Ingo Rübe, founder and CEO of BOTlabs, sees open source as a vehicle to help shape the next stage of the internet.
Berlin has undergone a metamorphosis from historical capital to a hip startup hotspot, a magnet for tech freaks around the world. Ingo Rübe is one.
A punk rocker in the city in his youth, he earned a degree in information technology and became first a Director at Axel Springer and later CTO at Burda, a big-name publishing house. He is a fan of cool tech, and drives a Porsche with a hybrid engine. In jeans, sports coats and big glasses, he is cool but not conspicuous.
Recently, Mr. Rübe founded BOTlabs, his latest project in cooperation with Burda. The future of the internet, he feels, is more democratic, enabled by blockchain and open-source technology. Burda, in turn, recognizes that it has benefited from Mr. Rübe’s expertise and vision and has absolute faith in the project, in which it holds a minority stake.
Prediction always involves risk. Are you a gambler at heart?
No, not at all. I just look at the facts and trends and put them together. Some developments can be forecast with remarkable accuracy this way. Hardly anyone believed me in the late ’80s when I told my punk friends that they will all end up with an email address in 10 years’ time.
You were a punk?
Yes, indeed. Berlin in the ’80s. Clubs, concerts – alcohol as well. A long time ago. I still go to punk concerts, but only now and then.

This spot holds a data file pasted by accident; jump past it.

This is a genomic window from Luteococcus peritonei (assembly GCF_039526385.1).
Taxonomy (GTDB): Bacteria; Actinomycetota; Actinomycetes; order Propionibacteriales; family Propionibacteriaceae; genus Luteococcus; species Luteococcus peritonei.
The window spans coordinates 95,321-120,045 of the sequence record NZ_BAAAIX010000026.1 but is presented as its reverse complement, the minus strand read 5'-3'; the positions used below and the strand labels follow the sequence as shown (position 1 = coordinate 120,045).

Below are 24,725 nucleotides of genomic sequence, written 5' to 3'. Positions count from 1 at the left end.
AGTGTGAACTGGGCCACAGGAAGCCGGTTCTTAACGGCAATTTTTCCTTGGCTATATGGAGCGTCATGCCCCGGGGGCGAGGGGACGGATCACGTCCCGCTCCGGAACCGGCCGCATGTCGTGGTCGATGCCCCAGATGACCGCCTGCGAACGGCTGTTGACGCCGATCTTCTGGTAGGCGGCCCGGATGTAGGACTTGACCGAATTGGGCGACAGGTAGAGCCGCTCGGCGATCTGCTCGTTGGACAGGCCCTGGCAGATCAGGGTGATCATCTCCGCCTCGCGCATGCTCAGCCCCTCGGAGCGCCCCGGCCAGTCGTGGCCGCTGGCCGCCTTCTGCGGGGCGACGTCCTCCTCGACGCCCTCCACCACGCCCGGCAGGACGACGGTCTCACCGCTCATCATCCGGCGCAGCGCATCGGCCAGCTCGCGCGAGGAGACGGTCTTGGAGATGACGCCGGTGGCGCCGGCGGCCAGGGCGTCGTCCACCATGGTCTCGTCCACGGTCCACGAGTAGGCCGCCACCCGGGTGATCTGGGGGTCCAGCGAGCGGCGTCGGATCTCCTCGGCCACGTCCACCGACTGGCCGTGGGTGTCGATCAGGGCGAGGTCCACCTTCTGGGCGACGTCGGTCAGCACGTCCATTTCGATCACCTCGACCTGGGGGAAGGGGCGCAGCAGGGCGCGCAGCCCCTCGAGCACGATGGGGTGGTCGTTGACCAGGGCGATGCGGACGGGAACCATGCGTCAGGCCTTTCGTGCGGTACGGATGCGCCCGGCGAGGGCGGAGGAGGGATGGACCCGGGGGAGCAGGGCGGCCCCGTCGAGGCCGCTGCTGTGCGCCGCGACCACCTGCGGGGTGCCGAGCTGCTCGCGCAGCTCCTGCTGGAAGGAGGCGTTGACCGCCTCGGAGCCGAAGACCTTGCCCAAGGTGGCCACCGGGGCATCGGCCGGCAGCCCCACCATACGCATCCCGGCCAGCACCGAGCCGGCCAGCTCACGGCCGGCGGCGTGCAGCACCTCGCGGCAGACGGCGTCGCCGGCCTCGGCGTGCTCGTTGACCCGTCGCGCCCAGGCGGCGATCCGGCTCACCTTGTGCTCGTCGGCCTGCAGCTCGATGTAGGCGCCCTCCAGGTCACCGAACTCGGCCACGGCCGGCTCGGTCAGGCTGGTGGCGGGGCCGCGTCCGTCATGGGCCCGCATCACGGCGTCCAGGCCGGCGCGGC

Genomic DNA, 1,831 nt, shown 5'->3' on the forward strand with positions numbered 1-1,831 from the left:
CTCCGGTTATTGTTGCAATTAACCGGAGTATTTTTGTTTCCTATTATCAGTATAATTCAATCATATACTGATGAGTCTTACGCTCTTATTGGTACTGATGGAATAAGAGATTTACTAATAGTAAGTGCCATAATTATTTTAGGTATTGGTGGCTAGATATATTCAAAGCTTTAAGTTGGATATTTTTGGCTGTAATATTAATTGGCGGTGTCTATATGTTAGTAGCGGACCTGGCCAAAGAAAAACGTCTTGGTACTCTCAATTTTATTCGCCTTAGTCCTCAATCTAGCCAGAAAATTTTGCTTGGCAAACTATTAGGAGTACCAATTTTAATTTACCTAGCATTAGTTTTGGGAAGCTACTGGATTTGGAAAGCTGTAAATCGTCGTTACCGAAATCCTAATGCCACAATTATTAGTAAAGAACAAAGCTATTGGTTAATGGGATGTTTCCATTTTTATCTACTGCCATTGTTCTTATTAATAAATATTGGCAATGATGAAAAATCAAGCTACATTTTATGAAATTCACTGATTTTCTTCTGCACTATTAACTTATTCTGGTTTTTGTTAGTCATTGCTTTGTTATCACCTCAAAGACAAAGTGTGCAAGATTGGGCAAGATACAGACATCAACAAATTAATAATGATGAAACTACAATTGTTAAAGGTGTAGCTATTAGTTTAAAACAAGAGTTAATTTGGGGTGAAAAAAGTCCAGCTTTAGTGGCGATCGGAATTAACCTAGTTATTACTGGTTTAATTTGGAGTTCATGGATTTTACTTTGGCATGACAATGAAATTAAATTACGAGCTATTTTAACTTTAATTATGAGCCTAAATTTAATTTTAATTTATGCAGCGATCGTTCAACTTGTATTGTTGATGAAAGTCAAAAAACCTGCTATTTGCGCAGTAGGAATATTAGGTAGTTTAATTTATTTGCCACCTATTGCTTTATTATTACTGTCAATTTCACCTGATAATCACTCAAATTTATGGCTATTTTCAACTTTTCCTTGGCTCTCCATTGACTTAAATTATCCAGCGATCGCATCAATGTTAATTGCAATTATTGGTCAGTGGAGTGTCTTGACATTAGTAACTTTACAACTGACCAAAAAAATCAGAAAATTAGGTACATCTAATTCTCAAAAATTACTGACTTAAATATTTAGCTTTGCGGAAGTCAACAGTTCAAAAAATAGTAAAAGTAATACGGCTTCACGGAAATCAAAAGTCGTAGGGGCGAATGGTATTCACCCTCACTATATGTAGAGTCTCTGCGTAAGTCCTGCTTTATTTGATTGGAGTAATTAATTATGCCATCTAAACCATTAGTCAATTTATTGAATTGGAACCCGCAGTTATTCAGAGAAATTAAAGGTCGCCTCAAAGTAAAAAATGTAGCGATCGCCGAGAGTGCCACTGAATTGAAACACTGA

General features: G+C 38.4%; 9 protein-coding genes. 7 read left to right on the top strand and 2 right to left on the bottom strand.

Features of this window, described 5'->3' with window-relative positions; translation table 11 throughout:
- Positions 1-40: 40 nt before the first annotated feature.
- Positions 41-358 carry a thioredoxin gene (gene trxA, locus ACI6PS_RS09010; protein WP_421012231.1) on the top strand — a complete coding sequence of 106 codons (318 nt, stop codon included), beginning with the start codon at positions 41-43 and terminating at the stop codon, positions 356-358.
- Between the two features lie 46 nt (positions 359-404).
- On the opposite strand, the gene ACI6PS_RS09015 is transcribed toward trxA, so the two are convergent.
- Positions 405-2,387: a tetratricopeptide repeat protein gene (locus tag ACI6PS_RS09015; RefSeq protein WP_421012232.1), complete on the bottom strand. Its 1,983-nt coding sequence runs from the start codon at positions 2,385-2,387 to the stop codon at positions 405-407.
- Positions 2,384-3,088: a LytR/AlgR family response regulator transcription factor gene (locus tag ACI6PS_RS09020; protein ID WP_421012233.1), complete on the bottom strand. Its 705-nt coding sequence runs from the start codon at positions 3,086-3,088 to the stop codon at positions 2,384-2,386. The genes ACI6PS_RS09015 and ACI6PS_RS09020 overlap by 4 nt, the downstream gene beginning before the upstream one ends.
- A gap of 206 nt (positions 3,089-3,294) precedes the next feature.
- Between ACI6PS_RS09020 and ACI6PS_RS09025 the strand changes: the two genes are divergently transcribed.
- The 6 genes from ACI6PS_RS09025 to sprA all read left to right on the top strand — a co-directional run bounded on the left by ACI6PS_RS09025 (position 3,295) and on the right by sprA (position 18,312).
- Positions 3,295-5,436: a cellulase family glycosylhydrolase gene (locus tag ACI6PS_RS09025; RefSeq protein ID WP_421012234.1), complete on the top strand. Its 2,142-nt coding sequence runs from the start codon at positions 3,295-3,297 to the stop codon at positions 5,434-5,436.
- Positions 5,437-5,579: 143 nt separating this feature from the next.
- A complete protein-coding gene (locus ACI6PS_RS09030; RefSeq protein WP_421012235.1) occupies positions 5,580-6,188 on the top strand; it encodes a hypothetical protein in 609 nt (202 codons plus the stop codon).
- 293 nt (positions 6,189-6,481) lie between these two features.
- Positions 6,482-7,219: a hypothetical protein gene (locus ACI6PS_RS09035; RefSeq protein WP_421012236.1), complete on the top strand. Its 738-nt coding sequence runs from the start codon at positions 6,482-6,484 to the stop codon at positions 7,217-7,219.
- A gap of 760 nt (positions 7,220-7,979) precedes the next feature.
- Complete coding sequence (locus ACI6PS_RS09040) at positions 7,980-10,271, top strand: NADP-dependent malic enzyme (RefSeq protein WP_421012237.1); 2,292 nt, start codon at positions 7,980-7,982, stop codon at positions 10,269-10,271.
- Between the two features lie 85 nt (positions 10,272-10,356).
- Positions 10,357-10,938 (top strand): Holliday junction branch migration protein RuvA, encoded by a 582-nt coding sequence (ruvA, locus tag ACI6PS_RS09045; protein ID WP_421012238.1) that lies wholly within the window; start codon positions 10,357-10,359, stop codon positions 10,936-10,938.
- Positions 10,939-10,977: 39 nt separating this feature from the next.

How did you come to be an early champion of open source?
Open source is actually a lot like knowledge. In the digital society, fundamental software is like education – it has to be accessible to everyone free of charge. This not only ensures equal opportunities, it also provides a lot of protection for companies’ investments in innovation.
Today, 95 percent of all business server systems run on the open-source operating system Linux. Web servers and database systems are similar. Look at HTTP [hypertext transfer protocol – a set of standards that serve as the foundation for the World Wide Web]. Without HTTP, there would no e-commerce, no social networks and not even news on the internet. Around 80 percent of the 11,000 jobs at Burda would never have been created without open-source technology. If HTTP’s inventor Tim Berners-Lee had charged a one-cent licensing fee for every visit to a website, the World Wide Web and the millions of jobs that are connected to it would never have been created.
You convinced Burda to adopt the open-source content management system Thunder. What was the reasoning there?
Burda had hundreds of content management systems for hundreds of websites. That was very wasteful. My job was to clean up this mess. We did not want to end up being dependent on a single vendor so, with open source, we sought to create a community of publishers to jointly develop the system.
Burda sites switched over in record time with minimal costs. Three years later, hundreds of publishers use Thunder. A vibrant community was born, and Burda is benefiting without having to pay licensing fees. What’s more, Burda has become a very attractive employer for technologists and has gained a lot of credibility and standing in the market.